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NAIROBI, Aug 26 2008 (IPS) - When Kenya purchased Toyota vehicles for its military forces, instead of the all-pervasive Land Rover, it signalled a seismic change – in effect ending the most favoured status enjoyed by imports sourced from its erstwhile colonial master the United Kingdom.
Another example is De la Rue, a UK-based printing and security firm that has uninterruptedly printed Kenyan currency since independence. It is fighting to retain its contract. The administration of Mwai Kibaki broke with tradition, inviting other internationally recognised firms to bid for the job.
The London-based firm J&S Franklin Ltd served as a single-source supplier of uniforms and combat kits for the armed forces since Kenya ‘‘unshackled’’ itself from British colonial rule in 1963. It has recently been blackballed by Kenya’s department of defence when its contract was terminated to the benefit of a Chinese firm.
Similarly Brooke Marine and Vosper Thornycroft, two British companies that have exclusively supplied ships to Kenya’s navy since independence, have had to contend with the phenomenon of open tendering.
This change of fortune for British firms is captured in the official annual economic survey cobbled together by the country’s ministry of finance.
Between 2001 and 2007, imports from the UK grew at a much slower rate than imports from China and India. Since the replacement of Moi’s government in 2003, it has taken China and India three years only for their imports to Kenya to overtake those from the UK, formerly a premier source of imports.
‘‘It is as a result of prudent decision-making that the Kenyan government opened up the country to the Far East, including Asian countries. As a result Kenya has been able to access countries that provide better deals,’’ says Dr Gerrishon Ikiara, a former permanent secretary in the Kibaki administration and currently a senior lecturer at the Institute of Development Studies (IDS), University of Nairobi.
‘‘In the past, procurement of government goods was shrouded in mystery. Then political considerations mattered more than economic sense.’’
According to the economist, Asian countries offer competitively priced goods and services when compared with the UK.
‘‘Right now most of Kenya’s roads are either being refurbished or built anew by Chinese firms. And all our international airports are also being upgraded by Chinese owned firms. This is after going through the process of open tendering,’’ Ikiara tells IPS.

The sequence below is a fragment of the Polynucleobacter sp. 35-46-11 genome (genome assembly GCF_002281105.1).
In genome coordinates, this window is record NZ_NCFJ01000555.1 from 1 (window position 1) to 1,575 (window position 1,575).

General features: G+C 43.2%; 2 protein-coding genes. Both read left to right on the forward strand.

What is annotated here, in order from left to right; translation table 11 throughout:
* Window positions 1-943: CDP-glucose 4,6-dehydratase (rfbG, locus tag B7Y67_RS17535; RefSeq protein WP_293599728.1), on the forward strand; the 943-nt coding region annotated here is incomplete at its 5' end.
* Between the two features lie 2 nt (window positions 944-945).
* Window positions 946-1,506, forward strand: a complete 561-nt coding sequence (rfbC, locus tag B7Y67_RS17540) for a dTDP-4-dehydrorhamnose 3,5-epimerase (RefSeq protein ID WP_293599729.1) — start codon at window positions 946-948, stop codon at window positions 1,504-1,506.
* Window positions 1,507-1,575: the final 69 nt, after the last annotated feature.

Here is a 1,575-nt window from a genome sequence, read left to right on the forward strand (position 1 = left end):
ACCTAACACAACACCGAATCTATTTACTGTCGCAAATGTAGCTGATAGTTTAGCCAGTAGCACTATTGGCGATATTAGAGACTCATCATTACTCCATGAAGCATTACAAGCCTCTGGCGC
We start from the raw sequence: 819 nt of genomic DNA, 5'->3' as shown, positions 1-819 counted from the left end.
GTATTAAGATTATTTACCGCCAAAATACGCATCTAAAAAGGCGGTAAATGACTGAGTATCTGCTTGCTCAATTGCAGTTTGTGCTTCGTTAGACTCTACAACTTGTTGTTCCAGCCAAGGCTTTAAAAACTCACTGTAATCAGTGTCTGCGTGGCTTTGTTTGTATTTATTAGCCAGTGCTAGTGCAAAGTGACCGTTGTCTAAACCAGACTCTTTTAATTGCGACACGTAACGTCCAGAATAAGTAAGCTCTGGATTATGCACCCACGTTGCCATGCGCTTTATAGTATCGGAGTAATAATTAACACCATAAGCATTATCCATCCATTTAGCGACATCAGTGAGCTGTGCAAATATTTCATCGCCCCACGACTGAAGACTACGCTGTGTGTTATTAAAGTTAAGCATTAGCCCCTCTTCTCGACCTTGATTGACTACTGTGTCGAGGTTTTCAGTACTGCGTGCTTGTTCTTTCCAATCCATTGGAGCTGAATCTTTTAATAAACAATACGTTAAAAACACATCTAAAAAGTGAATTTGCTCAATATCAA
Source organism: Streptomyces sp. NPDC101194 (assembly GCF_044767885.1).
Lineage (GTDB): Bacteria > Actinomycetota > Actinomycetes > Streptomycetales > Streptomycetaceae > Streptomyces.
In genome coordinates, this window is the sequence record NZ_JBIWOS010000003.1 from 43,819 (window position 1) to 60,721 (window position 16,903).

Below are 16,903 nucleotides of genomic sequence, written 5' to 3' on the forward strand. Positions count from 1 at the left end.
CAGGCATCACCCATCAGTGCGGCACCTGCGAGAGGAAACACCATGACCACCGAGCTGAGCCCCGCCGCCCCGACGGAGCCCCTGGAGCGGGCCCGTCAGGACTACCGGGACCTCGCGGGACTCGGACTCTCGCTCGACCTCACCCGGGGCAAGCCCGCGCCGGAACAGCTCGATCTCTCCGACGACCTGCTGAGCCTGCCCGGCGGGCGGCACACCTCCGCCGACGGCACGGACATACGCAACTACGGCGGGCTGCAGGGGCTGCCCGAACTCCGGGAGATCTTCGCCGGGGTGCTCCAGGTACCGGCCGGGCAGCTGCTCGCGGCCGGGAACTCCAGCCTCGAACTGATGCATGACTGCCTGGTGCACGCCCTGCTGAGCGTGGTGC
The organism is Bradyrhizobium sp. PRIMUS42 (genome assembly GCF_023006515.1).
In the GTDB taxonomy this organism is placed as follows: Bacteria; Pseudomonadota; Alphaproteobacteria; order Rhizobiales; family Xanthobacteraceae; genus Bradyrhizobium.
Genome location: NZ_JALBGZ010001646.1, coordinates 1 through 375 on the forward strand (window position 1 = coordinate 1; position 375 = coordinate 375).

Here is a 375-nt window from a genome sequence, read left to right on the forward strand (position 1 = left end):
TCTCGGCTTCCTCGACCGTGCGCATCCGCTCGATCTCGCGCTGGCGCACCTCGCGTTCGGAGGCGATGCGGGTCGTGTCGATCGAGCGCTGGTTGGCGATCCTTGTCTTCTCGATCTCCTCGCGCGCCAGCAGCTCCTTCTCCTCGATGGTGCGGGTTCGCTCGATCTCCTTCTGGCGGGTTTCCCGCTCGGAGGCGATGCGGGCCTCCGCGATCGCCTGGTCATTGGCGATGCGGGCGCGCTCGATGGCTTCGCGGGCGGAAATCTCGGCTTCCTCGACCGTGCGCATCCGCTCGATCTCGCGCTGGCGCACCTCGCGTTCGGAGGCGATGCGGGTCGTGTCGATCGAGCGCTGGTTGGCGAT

Kwame Otieno, a senior researcher with local think-tank the Institute of Economic Affairs (IEA), blames ‘‘the rigidity of the British system’’ as the fillip triggering the dip in British imports. The IEA is a non-governmental organisation that promotes debate on policy issues.
‘‘If a Kenyan, for example, wants to visit the UK, they face a lot of stringent requirements that act as a hindrance. But if they wish to travel to the Far East, China or India, the process is enabling and travel- friendly. That’s one reason that has led a lot of local business people to shy away from travelling to the UK, let alone seeking business there.’’
Rumours suggest the change in bilateral trade relations between the UK and Kenya is as a result of poor relations between the political leaders of the two countries in the recent past.
It is argued that Moi had very cordial relationships with the occupants of 10 Downing Street in London. Successive British governments deliberately turned a blind eye to the excesses of his government. As a result, firms with British ties continued to receive lucrative contracts at the expense of other countries.
The Kibaki regime has been upbraided harshly, particularly by local British envoys, for failing to tame corruption in high places.
Confirming the bad blood Sir Edward Clay, British envoy from 2001 to 2005, was in early 2008 officially declared persona non grata by the Kenyan government. During his tour of duty the 63-year-old diplomat, who has since retired, had a panache for shooting from the hip – to the chagrin of the ruling political class.
‘‘The change in the bilateral trade relations between the UK and Kenya has political overtones written all over it,’’ explains Dr Robert Nyangiro, a senior lecturer at the University of Nairobi’s government department.
‘‘The cabal that took power in 2003 had always accused the British government of aiding and abetting the misrule associated with the reign of Daniel arap Moi. The British government was a bugbear for the group because its quiet diplomacy emboldened Moi to rule autocratically.’’
As a result, ‘‘when the Kibaki group ascended to power, they tacitly removed the most favoured status afforded to British goods’’, Nyangiro posits. Understandably the spokesperson at the British embassy here, Charley Williams, does not see anything unusually awkward with the change of status that British firms face today.
‘‘It’s business and Kenya has the right to choose whomever it wishes to trade with. While it’s a fact of life that goods sourced from the UK are normally priced high, their quality is unrivalled,’’ she argues.
‘‘And, if the problems associated with counterfeits from certain Asian countries are anything to go by, my guess will be that with time the local consumers who are looking for quality products will fall back to purchasing brands from the UK because the quality is guaranteed.’’
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